Have you ever missed an obvious bug? One of those sit-up-and-smack-you-in-the-face problems that you nevertheless still somehow managed to not see?
I remember one where my team was adding product licensing, so that you had to have a valid registration key in order to run the application. The developer’s private build looked good and the changes were checked in. (At the end of the day, of course. Just before the dev went on vacation, of course.)
The next morning we discovered that licensing plain did not work for users without administrative rights. It didn’t work on the almost-released-OS we were testing either. Oops.
I remember another time where my team was testing code samples for a product’s software development kit (SDK). Again, everything looked good – each sample compiled clean, with no errors or warnings. As soon as we released to customers, however, we learned that several of the samples crashed on launch due to null references and uninitialized data. Oops again.
How did we miss such obvious tests? I mean, who wouldn’t think to actually*run* the samples they had just compiled? Wasn’t that an obvious thing to do?
Who wouldn’t think to test licensing under the new OS that was such a big deal? Wasn’t that an obvious test?
Who wouldn’t have caught the bug you missed this morning? It was completely obvious, right? <g/>
The “obvious”-ness of something is completely dependent on context. Licensing was missed in part because to that point we hadn’t found any differences between the released OS and the not-quite released OS, and we unconsciously expected that to continue to hold true. As for the uncaught null reference, I can tell you that there are plenty of developers for whom the need to run their code once it compiles is not at all obvious! And I’m sure you have a very good reason for missing that nasty bug that escaped you this morning.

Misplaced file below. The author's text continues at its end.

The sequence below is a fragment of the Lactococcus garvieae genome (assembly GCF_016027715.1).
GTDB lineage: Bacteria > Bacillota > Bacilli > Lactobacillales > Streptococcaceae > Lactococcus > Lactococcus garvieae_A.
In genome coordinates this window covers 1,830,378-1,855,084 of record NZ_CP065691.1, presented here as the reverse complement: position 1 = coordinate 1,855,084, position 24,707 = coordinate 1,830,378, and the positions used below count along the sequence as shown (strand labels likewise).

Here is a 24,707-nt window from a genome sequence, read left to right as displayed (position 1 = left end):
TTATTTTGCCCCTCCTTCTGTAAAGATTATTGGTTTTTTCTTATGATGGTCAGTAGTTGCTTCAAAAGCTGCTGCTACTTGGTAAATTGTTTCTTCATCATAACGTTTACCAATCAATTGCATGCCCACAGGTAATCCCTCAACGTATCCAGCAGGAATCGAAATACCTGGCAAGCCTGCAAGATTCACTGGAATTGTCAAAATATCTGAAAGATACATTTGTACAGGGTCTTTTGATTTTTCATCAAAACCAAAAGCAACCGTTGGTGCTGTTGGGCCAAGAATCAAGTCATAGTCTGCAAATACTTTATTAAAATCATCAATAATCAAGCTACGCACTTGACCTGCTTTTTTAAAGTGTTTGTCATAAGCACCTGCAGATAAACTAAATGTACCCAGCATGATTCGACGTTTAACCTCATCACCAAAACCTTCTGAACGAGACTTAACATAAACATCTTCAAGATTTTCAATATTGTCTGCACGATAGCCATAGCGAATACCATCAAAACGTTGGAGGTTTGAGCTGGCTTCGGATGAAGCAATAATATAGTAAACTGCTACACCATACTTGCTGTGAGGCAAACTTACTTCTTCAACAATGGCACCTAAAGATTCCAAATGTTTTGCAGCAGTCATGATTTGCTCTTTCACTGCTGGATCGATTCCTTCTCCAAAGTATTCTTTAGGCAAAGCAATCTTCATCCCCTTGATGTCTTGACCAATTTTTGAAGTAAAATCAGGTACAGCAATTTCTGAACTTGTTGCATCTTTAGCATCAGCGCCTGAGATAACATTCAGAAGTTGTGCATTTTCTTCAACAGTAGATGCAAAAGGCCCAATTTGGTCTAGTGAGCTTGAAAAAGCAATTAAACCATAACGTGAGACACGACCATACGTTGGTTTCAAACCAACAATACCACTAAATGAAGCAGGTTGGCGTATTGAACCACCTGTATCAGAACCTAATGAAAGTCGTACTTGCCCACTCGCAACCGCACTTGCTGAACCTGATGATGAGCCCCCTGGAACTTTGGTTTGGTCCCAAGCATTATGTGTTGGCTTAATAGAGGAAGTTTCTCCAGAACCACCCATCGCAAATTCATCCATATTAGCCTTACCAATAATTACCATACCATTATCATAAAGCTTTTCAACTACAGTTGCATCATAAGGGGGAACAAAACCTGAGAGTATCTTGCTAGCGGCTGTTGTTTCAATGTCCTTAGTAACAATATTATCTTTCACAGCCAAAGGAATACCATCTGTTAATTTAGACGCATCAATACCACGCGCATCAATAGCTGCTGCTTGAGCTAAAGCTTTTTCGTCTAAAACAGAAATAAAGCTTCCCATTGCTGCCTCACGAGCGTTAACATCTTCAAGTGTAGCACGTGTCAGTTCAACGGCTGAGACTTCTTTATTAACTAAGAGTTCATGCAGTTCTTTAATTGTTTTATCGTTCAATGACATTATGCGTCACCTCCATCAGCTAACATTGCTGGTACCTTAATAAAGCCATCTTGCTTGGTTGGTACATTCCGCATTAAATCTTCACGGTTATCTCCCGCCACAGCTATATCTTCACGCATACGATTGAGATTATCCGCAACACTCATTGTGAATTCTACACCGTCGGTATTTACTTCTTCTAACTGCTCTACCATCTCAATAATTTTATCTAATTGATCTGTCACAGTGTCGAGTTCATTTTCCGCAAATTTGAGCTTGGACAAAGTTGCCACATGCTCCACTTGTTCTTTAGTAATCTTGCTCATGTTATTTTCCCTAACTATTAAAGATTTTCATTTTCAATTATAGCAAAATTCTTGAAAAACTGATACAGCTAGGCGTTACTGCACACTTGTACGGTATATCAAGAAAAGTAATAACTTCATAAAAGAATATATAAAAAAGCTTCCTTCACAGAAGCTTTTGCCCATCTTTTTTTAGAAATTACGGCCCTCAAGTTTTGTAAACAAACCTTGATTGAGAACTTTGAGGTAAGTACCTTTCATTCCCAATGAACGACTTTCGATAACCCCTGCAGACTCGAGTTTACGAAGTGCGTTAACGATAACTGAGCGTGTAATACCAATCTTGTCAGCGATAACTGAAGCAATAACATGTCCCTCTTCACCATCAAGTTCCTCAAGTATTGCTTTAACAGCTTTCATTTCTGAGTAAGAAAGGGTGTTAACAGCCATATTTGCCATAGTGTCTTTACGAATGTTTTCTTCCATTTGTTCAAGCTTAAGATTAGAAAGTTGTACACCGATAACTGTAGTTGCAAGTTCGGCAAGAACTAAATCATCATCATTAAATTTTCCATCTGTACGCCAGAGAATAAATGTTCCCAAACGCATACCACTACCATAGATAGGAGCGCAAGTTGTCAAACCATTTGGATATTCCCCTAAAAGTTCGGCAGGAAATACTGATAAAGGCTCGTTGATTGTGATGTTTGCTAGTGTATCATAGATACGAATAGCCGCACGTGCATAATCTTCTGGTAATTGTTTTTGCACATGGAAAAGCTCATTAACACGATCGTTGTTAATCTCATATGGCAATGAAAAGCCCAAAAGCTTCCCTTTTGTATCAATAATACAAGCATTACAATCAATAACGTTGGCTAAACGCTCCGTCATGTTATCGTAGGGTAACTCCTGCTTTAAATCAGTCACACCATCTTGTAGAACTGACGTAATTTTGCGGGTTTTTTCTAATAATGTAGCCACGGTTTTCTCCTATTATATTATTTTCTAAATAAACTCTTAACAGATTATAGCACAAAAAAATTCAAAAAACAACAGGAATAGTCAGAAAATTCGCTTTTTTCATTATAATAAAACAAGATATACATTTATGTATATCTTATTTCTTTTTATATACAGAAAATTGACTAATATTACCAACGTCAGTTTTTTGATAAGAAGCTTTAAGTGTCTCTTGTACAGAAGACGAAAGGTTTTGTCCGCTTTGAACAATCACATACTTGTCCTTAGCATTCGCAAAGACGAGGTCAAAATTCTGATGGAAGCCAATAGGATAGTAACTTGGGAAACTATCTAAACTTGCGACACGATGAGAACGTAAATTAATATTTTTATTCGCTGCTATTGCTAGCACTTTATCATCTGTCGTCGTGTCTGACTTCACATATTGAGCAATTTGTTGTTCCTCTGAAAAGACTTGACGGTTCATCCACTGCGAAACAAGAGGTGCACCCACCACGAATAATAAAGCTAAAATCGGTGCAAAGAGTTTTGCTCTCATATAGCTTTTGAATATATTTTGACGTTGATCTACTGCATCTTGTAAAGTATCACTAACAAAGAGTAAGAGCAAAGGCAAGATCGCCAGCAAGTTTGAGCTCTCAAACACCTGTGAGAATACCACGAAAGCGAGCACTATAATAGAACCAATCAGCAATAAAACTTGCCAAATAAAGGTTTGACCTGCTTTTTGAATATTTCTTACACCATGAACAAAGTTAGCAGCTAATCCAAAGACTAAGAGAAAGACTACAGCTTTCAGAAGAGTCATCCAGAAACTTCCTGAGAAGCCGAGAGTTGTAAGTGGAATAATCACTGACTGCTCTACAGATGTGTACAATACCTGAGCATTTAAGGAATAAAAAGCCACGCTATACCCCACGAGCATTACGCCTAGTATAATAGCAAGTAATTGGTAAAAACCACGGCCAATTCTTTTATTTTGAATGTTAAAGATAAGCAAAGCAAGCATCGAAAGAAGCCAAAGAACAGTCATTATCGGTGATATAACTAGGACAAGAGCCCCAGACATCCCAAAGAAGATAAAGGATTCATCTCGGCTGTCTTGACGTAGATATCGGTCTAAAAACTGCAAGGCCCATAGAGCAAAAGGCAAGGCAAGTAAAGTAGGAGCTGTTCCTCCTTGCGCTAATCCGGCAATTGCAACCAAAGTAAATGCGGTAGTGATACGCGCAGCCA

Problems often seem more obvious in retrospect. This is one reason I run FxCop and use checklists like my Did I Remember To list (now in the process of being expanded and annotated on my DDJ blog as You Are Not Done Yet posts). Reviews of all sorts (spec reviews, design reviews, code reviews, test reviews, …) are useful in part because each participant comes from a different context and so sees different issues. Our customers come from yet different contexts and so find those “obvious” bugs we still manage to miss.
The next time you miss an obvious bug, don’t beat yourself up about it. Take the opportunity to start your own personal list of things you commonly miss, your own personal Am I Done Yet checklist. Add to it each time you miss something else. It may never stop growing – mine hasn’t, anyway – but that simply means you haven’t stopped growing either!
*** Want a fun job on a great team? I need a tester! Interested? Let’s talk: Michael dot J dot Hunter at microsoft dot com. Great coding skills required.